The news: No one has ever actually taken an accurate image of a black hole - for obvious reasons, as the center of a black hole has infinite curvature and matter is compacted into infinite density under the yoke of infinite gravity. The gravitational forces surrounding a black hole are so strong that not even light can escape, making it understandably difficult to capture a polaroid. It's only possible to observe a black hole beyond its event horizon via its effects on other matter or energy.
But physicists have long known there's a supermassive black hole at the center of the Milky Way, four million times the mass of the sun, though they haven't been able to see it. The European Research Council has given $19.3 million to the creators of the slightly-misleadingly named BlackHoleCam, which hopes to catch an image of the black hole's event horizon by seeing how it casts a shadow over radio wave emissions given off as matter is sucked in.
BlackHoleCam hopes to accomplish this feat via an approach called Very Long Baseline Interferometry, in which multiple observatives will focus on one object, feeding their accumulated data into a supercomputer. It will also collaborate with the America-led Event Horizon Telescope. Essentially, the efforts will use multiple points on the planet to turn earth into one massive telescope.
"While most astrophysicists believe black holes exist, nobody has actually ever seen one," said BlackHoleCam investigator Heino Falcke in a statement on Dec. 17. "The technology is now advanced enough that we can actually image black holes and check if they truly exist as predicted: If there is no event horizon, there are no black holes."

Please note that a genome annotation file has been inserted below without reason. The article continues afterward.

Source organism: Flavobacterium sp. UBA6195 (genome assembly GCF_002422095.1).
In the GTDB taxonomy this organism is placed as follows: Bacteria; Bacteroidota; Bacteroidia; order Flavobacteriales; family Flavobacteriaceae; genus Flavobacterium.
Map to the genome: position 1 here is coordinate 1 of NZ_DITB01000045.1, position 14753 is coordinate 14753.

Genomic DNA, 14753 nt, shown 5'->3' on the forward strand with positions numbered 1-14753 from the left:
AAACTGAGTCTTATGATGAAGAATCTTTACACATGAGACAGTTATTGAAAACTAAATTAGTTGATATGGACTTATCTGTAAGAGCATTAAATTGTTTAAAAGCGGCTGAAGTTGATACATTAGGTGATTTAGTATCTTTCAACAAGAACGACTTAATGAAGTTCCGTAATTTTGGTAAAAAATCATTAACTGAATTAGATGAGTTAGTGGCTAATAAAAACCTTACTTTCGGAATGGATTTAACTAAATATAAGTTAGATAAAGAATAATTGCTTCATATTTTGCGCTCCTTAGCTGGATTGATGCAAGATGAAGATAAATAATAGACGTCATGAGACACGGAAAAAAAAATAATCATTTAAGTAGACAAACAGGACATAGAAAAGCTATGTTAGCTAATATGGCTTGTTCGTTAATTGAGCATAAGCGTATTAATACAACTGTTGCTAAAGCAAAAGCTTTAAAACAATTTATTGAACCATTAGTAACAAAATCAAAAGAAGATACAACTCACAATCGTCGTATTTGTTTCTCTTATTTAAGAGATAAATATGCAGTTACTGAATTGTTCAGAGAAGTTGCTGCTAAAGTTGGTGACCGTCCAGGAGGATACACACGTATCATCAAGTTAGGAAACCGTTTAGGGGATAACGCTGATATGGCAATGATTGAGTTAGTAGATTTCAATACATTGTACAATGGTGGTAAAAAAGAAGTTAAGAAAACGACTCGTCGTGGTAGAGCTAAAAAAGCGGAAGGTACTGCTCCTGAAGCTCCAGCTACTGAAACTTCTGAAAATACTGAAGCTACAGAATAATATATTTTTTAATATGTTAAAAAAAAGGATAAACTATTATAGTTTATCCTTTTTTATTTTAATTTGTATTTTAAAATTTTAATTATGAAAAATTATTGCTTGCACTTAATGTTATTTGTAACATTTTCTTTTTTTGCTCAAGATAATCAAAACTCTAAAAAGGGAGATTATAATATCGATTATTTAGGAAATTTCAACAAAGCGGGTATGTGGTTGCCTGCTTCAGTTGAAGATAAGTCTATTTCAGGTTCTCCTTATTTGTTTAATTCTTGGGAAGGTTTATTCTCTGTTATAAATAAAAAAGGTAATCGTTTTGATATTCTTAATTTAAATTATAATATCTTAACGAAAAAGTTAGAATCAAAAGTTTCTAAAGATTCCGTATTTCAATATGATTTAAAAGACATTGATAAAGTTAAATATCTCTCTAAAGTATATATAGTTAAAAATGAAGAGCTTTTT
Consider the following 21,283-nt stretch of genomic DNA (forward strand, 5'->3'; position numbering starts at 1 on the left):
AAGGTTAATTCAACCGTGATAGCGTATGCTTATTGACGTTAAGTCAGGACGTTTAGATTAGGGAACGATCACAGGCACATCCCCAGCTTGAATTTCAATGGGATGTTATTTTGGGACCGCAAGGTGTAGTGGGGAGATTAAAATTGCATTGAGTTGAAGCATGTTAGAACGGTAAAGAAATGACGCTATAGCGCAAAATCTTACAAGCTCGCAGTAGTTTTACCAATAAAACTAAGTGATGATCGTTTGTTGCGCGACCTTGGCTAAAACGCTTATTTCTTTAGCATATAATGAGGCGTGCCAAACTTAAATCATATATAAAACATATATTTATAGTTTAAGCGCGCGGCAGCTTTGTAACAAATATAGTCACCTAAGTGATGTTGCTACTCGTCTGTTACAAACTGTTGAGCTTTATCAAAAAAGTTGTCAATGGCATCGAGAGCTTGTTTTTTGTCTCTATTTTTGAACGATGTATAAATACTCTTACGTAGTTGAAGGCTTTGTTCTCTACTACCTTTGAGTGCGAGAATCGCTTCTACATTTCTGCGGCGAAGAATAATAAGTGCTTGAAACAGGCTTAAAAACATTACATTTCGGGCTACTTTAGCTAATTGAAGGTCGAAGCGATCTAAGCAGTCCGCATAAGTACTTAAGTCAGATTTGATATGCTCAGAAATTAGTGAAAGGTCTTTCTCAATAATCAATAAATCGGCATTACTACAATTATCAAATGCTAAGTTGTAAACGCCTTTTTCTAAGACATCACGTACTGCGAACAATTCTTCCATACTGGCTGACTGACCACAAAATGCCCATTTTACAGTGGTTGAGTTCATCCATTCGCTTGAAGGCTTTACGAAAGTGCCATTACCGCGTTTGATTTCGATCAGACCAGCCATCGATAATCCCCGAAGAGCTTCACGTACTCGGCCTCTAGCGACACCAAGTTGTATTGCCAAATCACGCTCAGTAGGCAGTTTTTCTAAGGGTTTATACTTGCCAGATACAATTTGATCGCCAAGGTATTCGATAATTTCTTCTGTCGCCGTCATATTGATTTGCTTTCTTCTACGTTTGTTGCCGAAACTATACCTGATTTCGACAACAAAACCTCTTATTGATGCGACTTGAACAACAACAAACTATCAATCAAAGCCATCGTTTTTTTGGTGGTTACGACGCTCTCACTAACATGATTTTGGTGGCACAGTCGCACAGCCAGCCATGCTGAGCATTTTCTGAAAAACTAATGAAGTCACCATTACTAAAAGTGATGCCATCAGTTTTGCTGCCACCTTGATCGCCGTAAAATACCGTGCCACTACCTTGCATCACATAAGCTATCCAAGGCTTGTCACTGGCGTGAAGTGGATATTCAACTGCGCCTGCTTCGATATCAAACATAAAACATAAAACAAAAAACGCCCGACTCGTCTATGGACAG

Cool. And physicists will combine the data from the black hole shadow and the motion of pulsars and stars around Sagittarius A* with incredibly complicated computer simulations testing current theories about the behavior of light and matter around black holes. That will help inform scientists about whether or not it's actually a black hole at the center of our galaxy, as the majority of physicists believe, or an object with similar properties.
What will we learn? The study should unveil a wealth of information about black holes. If we're lucky, it might put us one step closer to uncovering the answer to what happens when you fall into a black hole. The two leading theories are that you'd drift around for a few weeks before being ripped to shreds by gravitational forces (or "spaghettified" as your feet are pulled in faster than your head) or that you'd catch fire from Hawking radiation.